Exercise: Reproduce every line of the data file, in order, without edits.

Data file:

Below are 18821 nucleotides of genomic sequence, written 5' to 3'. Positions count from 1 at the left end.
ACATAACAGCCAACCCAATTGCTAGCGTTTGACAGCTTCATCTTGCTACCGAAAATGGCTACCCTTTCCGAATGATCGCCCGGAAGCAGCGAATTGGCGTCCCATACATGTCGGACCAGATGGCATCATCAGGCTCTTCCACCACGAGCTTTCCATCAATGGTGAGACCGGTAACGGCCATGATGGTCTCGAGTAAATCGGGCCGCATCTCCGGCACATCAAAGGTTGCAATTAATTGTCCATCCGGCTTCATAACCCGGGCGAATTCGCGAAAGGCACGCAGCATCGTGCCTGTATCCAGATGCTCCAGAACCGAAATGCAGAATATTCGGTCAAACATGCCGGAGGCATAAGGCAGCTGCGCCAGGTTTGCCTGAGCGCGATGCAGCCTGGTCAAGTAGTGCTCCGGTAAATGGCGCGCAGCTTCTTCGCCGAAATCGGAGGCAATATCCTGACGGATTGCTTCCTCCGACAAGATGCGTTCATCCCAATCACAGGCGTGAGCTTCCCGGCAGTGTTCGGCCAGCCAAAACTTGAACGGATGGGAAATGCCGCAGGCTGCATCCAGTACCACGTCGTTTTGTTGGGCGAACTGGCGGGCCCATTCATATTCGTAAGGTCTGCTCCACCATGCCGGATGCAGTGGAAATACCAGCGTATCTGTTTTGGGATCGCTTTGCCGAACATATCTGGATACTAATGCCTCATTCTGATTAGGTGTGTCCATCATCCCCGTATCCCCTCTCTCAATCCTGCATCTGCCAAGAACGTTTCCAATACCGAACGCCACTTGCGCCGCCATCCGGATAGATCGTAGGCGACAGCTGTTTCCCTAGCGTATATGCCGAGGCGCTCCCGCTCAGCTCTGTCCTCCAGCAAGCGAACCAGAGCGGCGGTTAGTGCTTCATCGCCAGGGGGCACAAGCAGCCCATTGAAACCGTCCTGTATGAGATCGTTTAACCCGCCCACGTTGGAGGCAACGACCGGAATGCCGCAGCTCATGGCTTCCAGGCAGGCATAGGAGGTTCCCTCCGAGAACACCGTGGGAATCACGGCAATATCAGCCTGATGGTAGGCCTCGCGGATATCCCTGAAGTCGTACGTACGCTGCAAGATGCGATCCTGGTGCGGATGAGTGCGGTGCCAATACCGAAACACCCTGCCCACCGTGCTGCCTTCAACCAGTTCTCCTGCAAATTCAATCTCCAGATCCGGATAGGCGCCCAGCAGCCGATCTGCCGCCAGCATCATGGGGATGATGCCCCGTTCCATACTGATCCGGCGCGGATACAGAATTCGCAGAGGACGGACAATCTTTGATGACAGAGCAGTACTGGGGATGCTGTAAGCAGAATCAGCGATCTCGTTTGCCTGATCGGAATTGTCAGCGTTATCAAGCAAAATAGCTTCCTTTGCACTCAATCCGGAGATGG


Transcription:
Below are 18821 nucleotides of genomic sequence, written 5' to 3'. Positions count from 1 at the left end.
ACATAACAGCCAACCCAATTGCTAGCGTTTGACAGCTTCATCTTGCTACCGAAAATGGCTACCCTTTCCGAATGATCGCCCGGAAGCAGCGAATTGGCGTCCCATACATGTCGGACCAGATGGCATCATCAGGCTCTTCCACCACGAGCTTTCCATCAATGGTGAGACCGGTAACGGCCATGATGGTCTCGAGTAAATCGGGCCGCATCTCCGGCACATCAAAGGTTGCAATTAATTGTCCATCCGGCTTCATAACCCGGGCGAATTCGCGAAAGGCACGCAGCATCGTGCCTGTATCCAGATGCTCCAGAACCGAAATGCAGAATATTCGGTCAAACATGCCGGAGGCATAAGGCAGCTGCGCCAGGTTTGCCTGAGCGCGATGCAGCCTGGTCAAGTAGTGCTCCGGTAAATGGCGCGCAGCTTCTTCGCCGAAATCGGAGGCAATATCCTGACGGATTGCTTCCTCCGACAAGATGCGTTCATCCCAATCACAGGCGTGAGCTTCCCGGCAGTGTTCGGCCAGCCAAAACTTGAACGGATGGGAAATGCCGCAGGCTGCATCCAGTACCACGTCGTTTTGTTGGGCGAACTGGCGGGCCCATTCATATTCGTAAGGTCTGCTCCACCATGCCGGATGCAGTGGAAATACCAGCGTATCTGTTTTGGGATCGCTTTGCCGAACATATCTGGATACTAATGCCTCATTCTGATTAGGTGTGTCCATCATCCCCGTATCCCCTCTCTCAATCCTGCATCTGCCAAGAACGTTTCCAATACCGAACGCCACTTGCGCCGCCATCCGGATAGATCGTAGGCGACAGCTGTTTCCCTAGCGTATATGCCGAGGCGCTCCCGCTCAGCTCTGTCCTCCAGCAAGCGAACCAGAGCGGCGGTTAGTGCTTCATCGCCAGGGGGCACAAGCAGCCCATTGAAACCGTCCTGTATGAGATCGTTTAACCCGCCCACGTTGGAGGCAACGACCGGAATGCCGCAGCTCATGGCTTCCAGGCAGGCATAGGAGGTTCCCTCCGAGAACACCGTGGGAATCACGGCAATATCAGCCTGATGGTAGGCCTCGCGGATATCCCTGAAGTCGTACGTACGCTGCAAGATGCGATCCTGGTGCGGATGAGTGCGGTGCCAATACCGAAACACCCTGCCCACCGTGCTGCCTTCAACCAGTTCTCCTGCAAATTCAATCTCCAGATCCGGATAGGCGCCCAGCAGCCGATCTGCCGCCAGCATCATGGGGATGATGCCCCGTTCCATACTGATCCGGCGCGGATACAGAATTCGCAGAGGACGGACAATCTTTGATGACAGAGCAGTACTGGGGATGCTGTAAGCAGAATCAGCGATCTCGTTTGCCTGATCGGAATTGTCAGCGTTATCAAGCAAAATAGCTTCCTTTGCACTCAATCCGGAGATGG